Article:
Composite RIA service
This is the core runtime service of Mosaic. The composite RIA service gets the requests from the runtime and
delivers the application XML. The composite RIA XML description is registered with this service.
View management
The view management service handles the persistence of views on the server. Once a user requests to save a
view, it is stored in the repository. This service also retrieves stored views from the repository and serves it to
the client runtime on request.
Authentication and authorization
These service components handle Mosaic security. Based on the Spring security framework, they manage the
user authentication. An XACML based service handles authorization policies.
Users can access Mosaic applications both via a web browser and as a dedicated desktop client. The clients
communicate with the server using REST over HTTP or HTTP/S (configurable on the server). The browser client
requires the Flash Player 10.1 plug-in. Mosaic applications run within the Flash Player on the client. The
desktop client is based on Adobe AIR 2. It can be deployed on Windows, MacOS and Linux. See “System
requirements” in the Getting Started Guide for details on the supported platforms, browsers, Flash Player and
AIR runtime.
Developing Mosaic Applications Overview
Before creating Mosaic composite RIAs, it is important to understand the different framework objects and how
they relate to each other.
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A Mosaic server can host one or multiple Mosaic applications. A Mosaic application is described in XML (for
more info on the Mosaic application XML, see section "application schema” in the Adobe LiveCycle Mosaic 9.5
XML Schema Reference. The Mosaic application XML is deployed on the Mosaic server and used during
runtime to dynamically assemble and present the application to the end-user. The two core elements of a
Mosaic application are the shell and one or multiple views. The shell includes components that are always
available when a user is working with the application. The shell could include a menu tile, company logo,
search tile or similar common functionality. Shell positioning and layout is dynamic and can be defined in the
application XML. Within the shell the user can access one or multiple views.
A view packages one or multiple tiles that are required to perform a specific task (e.g. a customer overview
view would include tiles showing information of a specific customers from different backend systems and the
web). Furthermore each instance of a view is associated with a context (for example, the customer name and
ID). The context is a Mosaic framework-managed memory object that is accessible to all tiles in a view (in case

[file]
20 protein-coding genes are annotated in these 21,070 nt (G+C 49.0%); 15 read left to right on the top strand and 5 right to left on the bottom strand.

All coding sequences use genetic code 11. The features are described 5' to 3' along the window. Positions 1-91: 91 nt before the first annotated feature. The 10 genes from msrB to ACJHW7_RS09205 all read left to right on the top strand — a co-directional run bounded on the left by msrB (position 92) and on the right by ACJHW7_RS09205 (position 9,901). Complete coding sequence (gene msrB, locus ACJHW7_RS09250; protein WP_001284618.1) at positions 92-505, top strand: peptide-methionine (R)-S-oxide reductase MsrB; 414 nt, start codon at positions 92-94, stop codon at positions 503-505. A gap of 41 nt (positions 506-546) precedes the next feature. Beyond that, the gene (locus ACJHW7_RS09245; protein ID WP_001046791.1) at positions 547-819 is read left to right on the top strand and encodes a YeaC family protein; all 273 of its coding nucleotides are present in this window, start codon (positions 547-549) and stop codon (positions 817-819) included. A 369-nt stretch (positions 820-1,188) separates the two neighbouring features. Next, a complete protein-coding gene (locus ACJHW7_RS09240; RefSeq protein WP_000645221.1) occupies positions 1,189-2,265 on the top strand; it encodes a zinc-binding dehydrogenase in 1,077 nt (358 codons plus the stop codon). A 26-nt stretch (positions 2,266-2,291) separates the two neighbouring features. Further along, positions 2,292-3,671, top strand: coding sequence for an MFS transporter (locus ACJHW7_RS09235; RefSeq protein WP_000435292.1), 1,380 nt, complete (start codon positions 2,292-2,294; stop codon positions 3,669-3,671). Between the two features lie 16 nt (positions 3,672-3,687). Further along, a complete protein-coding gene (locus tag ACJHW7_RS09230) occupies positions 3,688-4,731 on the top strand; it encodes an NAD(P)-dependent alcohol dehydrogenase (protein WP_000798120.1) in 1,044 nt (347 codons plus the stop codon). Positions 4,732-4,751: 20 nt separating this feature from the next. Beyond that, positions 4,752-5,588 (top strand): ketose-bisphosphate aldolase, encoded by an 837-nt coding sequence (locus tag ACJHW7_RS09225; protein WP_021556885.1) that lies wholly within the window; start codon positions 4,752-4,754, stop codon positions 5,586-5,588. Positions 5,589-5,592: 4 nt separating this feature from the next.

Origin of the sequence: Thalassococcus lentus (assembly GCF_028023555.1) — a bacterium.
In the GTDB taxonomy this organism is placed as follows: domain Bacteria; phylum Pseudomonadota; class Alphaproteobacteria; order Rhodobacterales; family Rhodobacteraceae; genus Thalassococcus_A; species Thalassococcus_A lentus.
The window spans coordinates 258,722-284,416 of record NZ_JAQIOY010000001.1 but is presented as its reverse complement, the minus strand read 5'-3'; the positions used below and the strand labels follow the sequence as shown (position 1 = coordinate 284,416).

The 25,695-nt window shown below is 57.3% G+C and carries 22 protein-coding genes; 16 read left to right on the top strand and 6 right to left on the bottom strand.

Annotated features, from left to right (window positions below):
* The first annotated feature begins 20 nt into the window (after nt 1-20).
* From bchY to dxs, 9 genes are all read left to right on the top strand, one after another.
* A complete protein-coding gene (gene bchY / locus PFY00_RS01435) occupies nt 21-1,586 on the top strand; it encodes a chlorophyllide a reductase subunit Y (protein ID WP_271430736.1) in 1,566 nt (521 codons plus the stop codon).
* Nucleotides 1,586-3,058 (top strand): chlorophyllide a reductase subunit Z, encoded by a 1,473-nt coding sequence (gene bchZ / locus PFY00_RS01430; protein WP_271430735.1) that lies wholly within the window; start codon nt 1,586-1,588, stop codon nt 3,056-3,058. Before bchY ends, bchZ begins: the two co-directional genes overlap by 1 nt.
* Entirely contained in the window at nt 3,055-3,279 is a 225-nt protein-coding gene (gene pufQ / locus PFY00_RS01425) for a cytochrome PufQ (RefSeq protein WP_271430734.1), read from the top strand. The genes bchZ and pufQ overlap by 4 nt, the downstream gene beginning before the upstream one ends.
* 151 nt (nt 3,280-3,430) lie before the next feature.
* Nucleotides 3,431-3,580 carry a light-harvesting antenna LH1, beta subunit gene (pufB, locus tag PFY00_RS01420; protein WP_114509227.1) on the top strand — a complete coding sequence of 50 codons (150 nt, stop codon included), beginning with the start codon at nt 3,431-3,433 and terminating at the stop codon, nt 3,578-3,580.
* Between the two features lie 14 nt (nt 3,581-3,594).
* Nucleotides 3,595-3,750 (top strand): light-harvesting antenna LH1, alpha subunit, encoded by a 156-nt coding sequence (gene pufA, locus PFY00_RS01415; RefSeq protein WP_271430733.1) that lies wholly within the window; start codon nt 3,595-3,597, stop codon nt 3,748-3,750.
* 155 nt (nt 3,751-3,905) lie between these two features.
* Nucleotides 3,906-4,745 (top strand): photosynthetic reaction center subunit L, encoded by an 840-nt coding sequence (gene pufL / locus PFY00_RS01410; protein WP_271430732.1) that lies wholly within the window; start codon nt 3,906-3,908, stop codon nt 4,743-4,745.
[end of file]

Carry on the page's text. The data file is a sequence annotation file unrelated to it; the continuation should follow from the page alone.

of the global context it is accessible to all tiles in the application). The end-user can customize the view (e.g. by
adding or deleting tiles) or change the context and then save the modified view for later usage. A view can
have multiple panels to help organize the layout of the tiles. A panel is typically represented with a tab in a
Mosaic view (customizable). A panel arranges multiple tiles together in a predefined layout (see the section
"Using application layouts” in Developing Applications for Adobe LiveCycle Mosaic for more information on
Mosaic layout types). Panels (with different layout managers) can be nested to achieve more complex layouts.
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Developing Tiles
Since tiles are the fundamental building blocks of a Mosaic application, the first step in a Mosaic project is to
develop the tiles and register them in the catalog. Mosaic comes with a number of sample tiles with source
code to accelerate custom tile development. Mosaic recognizes three types of tiles: Flex application tiles, Flex
module tiles and HTML tiles.
Flex Tiles (Sub-applications or modules)
Flex tiles can be developed in Adobe Flash Builder (formerly known as Flex Builder). Existing Flex applications
can be easily converted into tiles in three steps:
- Add the Mosaic TileSDK.swc into the Flex library folder (there is one for Flex 3 and one for Flex 4),
- Add the namespace xmins:mc="com.adobe.mosaic.core.*" to the root MXML element, and
- Change the root element: mx:Application to mc:Tile or mx:Module to mc:ModuleTile.
At this point, the tile can be enhanced with specific Mosaic runtime capabilities (see Tile APIs) and uploaded
into the catalog.
Application Tiles vs. Module Tiles
Application tiles provide the most flexibility. They are compiled as SWF and can run both within Mosaic and as